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First Impressions & Building Rapport

Dr. Nikki Sloan explains how to use questions to guide a conversation.


Jennifer Dudley, Greenville Powersports

How Communication Is Perceived:

55% Appearance And Body Language
38% Our Voice Tone And Inflection
7% The Words We Say

Jennifer, after reviewing your report card I noticed that you scored well on the First Impressions & Building Rapport course. Can you tell us a little about what you learned?

One thing that sticks out is that you never get a second chance to make a first impression. The average walk-in customer will determine who you are in their mind within 30 seconds.

Wow, only 30 seconds, that is pretty powerful. So, what can you do to ensure you make a good first impression?

Your body language is very important! If you are slouching, not smiling, or even if you have on sloppy clothes, it may appear to your customer that you don’t care about their business. Be enthusiastic and excited, especially when you first greet a customer.

What else did you learn about how to greet a customer properly?

I learned that most customers say, "Just looking," especially if you ask, "Can I help you?" So, it is best to simply welcome the customer into the dealership, and begin asking multiple choice questions.

Chalk Talk With Dr. Nikki

#1  Be aware of your first impression when greeting customers. It’s not just what you say, but how you say it. A full 55% of our communication is perceived through our body language, 38% through tone and inflection, but only 7% by the actual words we use.

#2  Multiple choice questions help to bypass objections and guide the conversation. These questions are great to use when greeting and interviewing customers.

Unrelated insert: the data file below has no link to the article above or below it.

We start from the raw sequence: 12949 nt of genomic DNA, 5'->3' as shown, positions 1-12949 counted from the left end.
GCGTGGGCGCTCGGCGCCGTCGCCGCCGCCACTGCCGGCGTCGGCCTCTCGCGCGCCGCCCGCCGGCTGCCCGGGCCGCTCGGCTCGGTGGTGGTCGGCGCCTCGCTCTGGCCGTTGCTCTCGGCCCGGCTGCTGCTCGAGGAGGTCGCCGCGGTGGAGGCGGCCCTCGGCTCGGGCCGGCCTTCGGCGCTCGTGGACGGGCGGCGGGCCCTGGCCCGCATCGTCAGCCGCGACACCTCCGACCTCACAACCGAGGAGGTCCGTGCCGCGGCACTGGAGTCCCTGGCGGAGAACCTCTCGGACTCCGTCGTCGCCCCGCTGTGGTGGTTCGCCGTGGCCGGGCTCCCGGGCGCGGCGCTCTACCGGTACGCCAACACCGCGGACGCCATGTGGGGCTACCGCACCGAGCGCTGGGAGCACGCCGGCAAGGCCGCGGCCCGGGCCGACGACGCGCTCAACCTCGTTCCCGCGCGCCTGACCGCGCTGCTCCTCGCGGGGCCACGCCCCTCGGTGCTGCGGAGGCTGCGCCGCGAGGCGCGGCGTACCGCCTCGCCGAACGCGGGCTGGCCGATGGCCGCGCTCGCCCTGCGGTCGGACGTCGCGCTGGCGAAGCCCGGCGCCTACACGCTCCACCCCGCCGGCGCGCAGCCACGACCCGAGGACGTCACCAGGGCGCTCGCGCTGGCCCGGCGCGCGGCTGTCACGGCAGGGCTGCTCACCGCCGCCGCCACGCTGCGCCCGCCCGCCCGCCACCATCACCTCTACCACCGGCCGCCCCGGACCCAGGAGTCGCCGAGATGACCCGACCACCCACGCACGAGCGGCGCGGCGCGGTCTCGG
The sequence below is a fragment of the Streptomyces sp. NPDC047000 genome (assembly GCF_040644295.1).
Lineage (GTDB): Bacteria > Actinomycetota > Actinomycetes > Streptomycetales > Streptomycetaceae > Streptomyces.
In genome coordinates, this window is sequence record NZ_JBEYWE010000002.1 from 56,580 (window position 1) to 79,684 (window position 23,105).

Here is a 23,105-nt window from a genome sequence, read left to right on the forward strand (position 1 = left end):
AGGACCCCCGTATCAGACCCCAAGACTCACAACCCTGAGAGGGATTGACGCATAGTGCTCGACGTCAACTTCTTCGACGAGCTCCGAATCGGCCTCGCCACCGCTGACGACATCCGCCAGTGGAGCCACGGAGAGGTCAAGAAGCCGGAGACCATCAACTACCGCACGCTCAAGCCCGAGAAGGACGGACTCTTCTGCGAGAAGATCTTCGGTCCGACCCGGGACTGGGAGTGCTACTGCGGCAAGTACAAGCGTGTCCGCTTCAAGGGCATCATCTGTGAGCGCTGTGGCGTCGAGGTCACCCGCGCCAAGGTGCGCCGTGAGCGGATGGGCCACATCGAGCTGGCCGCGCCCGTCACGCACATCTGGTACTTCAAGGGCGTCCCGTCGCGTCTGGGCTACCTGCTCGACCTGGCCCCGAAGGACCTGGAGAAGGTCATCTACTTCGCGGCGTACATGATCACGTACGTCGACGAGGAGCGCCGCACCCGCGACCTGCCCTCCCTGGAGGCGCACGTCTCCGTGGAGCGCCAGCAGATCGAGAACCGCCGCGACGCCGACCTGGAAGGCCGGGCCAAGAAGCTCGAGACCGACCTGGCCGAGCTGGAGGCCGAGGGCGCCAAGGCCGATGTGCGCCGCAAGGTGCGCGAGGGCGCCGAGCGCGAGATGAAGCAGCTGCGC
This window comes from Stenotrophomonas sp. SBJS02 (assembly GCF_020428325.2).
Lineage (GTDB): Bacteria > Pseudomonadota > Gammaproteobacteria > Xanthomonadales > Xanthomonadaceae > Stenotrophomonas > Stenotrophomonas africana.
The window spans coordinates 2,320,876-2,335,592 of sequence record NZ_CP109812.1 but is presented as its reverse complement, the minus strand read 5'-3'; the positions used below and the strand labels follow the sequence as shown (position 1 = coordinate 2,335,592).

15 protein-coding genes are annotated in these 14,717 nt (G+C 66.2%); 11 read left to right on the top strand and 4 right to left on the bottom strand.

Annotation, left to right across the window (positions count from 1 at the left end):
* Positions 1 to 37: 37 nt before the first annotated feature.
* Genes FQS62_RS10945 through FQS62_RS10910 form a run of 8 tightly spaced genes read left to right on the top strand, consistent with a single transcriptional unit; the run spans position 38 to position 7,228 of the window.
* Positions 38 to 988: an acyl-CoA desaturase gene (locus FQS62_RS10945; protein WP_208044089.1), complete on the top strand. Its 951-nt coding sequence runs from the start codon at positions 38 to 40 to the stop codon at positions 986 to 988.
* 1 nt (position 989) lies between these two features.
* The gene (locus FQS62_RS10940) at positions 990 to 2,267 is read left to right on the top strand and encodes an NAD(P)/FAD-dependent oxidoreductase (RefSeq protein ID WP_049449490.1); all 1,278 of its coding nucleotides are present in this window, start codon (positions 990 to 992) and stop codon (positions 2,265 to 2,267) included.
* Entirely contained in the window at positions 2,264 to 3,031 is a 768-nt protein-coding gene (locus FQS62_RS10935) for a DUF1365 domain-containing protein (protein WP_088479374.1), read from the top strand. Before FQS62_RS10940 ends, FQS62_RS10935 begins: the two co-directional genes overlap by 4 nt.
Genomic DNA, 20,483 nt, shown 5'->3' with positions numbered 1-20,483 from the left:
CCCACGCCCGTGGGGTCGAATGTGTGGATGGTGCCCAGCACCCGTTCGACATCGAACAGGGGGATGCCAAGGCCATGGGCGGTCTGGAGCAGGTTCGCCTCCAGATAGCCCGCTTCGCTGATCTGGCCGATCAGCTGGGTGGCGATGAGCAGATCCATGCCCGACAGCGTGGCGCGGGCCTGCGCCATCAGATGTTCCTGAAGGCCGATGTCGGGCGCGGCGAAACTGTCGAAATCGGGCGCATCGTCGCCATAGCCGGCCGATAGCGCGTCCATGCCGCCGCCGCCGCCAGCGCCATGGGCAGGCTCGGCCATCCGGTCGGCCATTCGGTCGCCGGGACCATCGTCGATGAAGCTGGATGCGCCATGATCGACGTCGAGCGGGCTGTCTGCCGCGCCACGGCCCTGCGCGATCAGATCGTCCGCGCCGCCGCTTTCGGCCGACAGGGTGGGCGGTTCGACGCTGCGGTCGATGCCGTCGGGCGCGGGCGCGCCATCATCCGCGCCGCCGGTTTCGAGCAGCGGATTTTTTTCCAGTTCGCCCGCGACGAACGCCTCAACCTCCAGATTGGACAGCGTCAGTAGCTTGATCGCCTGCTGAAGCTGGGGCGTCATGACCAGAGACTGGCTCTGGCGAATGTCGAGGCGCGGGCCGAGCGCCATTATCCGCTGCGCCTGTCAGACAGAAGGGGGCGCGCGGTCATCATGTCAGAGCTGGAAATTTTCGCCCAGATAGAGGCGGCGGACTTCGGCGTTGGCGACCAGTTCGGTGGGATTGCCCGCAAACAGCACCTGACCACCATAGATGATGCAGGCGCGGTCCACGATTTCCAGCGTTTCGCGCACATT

#3  Open ended questions start with who, what, when, where, how and why and cannot be answered with a yes or no. They are also called ascending questions because they open up a conversation.

#4  Closed ended questions are questions that start with a verb (are, can, will, did, do, should) and can only be answered by a yes or no. They are also called descending questions because they close a conversation.

 

What are multiple choice questions?

These are questions that give the customer answers to choose from. They really help guide a conversation and make it easy to overcome simple objections. For example, if a customer says, "Just looking," you can reply with, "Great, are you looking for parts and accessories, or are you taking a look at some bikes today?"

Then what do you do?

I continue to use multiple choice questions. For instance, if they replied that they were looking at bikes I would say, "We have our cruisers over here, and our sportbikes are on this side of the showroom, which are you more interested in?" When you ask a customer a multiple choice question they tend to reply with one of the answers you stated after the question which helps guide the conversation.

Thank for your time Jennifer, and keep up the good work!

Thank you, I enjoyed taking the course.

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